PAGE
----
Chicago Transplant Endorses Chicago-Style Pizza at Penn Quarter’s District of Pi
Finally! Real Chicago-style pizza in D.C. We're talking about the "true deep-dish sauce-on-top" style of pie—not the buttery, thick-crusted stuff you find at Armand's Chicago Pizzeria and Uno's Chicago Grill.
That's according to Eli Lehrer, vice president of the Heartland Institute, a Chicago-based think tank.
Writing in the Huffington Post, Lehrer visits the new District of Pi in Penn Quarter where he finds "an acceptable true-Chicago style Deep Dish pie: thick zesty-tomato sauce, lots of course toppings and a cornmeal/flour crust."
According to Lehrer, fellow Windy City ex-pats tend to agree with that assessment: "In fact, I first learned about District of Pi from mass e-mails fellow Chicago transplants who e-mailed me unsolicited."
Like any good wonk, the deep-dish aficionado then delves into the economics of the situation:
Because they are much thicker than ordinary pizzas, they take much longer to cook. Even with a fully professional-grade oven, start-to-finish cook times for a large pie can top a half hour. This, combined with the messiness of the product, makes it a lot harder to sell for delivery and takeout. Nobody wants to wait an hour or more for food delivery. This cuts out a piece — the delivery/takeout business that's the mainstay of other pizza places. (In fact, Pizza Hut sold a version of a Chicago-style product for a few years but killed it when it began to emphasize delivery.) In fact, most Chicago-style pizza places in Chicago emphasize a dine-in experience. If you can bring in a lot of people night after night, this can work but, unless your product is super-popular, long prep time means that people occupy tables for much longer even though many will spend less than $10 a piece on the pizza "entrée." In Chicago and South Florida, most places deal with this this by catering to families who aren't going to spend a lot anyway: kiddie menus and crayons are common. But this, of course, scares away the young professionals and seniors who tend to have the most disposable income. In many markets with heavy competition, a low-spending, low-table-turnover, market for a quirky, unhealthy product just isn't enough to keep a pizza place alive.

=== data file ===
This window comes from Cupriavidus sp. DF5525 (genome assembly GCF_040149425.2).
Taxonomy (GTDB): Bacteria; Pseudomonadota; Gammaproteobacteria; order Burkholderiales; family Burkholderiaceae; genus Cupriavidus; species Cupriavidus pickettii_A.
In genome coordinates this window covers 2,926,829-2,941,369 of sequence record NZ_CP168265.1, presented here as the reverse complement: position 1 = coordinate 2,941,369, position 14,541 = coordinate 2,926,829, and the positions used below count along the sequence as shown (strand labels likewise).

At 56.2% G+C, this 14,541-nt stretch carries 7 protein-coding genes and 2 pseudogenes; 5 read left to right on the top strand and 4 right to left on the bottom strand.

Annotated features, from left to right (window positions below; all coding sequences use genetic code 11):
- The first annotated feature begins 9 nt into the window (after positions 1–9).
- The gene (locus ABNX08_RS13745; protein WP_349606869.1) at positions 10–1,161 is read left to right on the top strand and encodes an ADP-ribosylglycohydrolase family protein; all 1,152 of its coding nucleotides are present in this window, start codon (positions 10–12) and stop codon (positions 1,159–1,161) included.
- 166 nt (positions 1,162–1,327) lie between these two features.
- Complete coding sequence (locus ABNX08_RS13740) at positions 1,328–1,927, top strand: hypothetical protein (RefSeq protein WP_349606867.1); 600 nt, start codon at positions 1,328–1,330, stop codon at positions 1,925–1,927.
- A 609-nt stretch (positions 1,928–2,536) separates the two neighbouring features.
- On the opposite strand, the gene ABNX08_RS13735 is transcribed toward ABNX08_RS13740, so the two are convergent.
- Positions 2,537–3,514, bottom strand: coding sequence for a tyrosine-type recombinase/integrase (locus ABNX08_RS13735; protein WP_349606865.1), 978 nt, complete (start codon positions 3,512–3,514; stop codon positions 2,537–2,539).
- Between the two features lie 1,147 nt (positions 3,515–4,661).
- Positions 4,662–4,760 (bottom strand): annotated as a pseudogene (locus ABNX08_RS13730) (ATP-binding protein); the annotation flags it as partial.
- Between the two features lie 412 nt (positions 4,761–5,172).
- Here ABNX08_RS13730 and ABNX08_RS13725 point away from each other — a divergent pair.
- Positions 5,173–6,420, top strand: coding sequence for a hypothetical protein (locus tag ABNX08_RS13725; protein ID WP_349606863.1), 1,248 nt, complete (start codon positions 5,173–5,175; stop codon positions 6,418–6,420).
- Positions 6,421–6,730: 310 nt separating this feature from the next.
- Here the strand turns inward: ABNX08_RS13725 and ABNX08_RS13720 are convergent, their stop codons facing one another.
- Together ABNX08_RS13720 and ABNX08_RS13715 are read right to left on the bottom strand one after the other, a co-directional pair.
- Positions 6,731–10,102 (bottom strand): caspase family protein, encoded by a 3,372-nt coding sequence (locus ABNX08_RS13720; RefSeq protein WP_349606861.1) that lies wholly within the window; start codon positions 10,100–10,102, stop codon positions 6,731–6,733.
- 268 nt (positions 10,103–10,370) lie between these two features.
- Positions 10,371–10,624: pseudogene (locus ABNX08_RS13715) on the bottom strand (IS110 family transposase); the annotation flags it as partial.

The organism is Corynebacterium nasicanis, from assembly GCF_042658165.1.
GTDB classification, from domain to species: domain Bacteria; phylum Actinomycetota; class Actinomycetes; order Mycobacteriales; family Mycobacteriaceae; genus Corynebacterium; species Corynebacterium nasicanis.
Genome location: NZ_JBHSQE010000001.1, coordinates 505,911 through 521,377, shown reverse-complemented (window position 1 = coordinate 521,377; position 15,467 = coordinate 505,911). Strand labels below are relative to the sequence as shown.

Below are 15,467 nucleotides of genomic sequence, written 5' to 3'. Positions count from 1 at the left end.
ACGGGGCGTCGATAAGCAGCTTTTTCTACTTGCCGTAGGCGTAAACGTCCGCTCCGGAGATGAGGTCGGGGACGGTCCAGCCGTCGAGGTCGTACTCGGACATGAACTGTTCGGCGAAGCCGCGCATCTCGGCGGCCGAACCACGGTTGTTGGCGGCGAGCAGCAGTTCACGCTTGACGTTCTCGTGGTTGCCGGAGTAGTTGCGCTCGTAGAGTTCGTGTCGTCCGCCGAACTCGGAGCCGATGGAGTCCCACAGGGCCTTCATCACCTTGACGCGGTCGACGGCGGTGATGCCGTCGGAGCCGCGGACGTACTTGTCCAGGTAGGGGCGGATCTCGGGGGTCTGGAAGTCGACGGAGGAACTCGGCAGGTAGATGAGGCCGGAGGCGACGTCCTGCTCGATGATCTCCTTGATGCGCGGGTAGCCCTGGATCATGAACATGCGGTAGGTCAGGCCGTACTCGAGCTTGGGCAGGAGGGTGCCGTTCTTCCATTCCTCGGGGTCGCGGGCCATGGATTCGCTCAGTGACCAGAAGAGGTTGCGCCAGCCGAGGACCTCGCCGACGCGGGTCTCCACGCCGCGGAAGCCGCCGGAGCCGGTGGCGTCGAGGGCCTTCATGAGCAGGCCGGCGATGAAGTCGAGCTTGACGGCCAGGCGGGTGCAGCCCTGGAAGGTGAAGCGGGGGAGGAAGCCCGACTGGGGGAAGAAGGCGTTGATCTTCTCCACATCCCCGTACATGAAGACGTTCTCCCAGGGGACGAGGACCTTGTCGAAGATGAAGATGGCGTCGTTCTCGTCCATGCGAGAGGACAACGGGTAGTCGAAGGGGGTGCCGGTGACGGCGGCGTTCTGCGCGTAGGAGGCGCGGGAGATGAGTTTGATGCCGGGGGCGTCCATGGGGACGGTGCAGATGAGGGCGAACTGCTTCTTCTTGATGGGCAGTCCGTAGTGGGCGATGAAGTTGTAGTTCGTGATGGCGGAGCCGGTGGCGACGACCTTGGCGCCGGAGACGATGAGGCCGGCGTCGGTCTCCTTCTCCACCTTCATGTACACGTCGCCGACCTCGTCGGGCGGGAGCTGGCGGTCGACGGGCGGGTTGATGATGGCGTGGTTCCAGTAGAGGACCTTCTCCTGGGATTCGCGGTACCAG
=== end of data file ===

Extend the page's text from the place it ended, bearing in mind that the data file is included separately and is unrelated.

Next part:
District of Pi, appears to have hit on a different formula. It offers a huge beer list — 24 selections on draught — small one-person appetizers that add up quickly, and very tempting mixologist-written cocktail list. In short, while it's not unfriendly to families — they have high-chairs and it's noisy enough that my loud four-year-old didn't bother anyone — the target seems to be the younger professional. Will this succeed where others failed? Hard to know. But keeping it in business will certainly keep me happy — and, sure, expand my waistline a bit.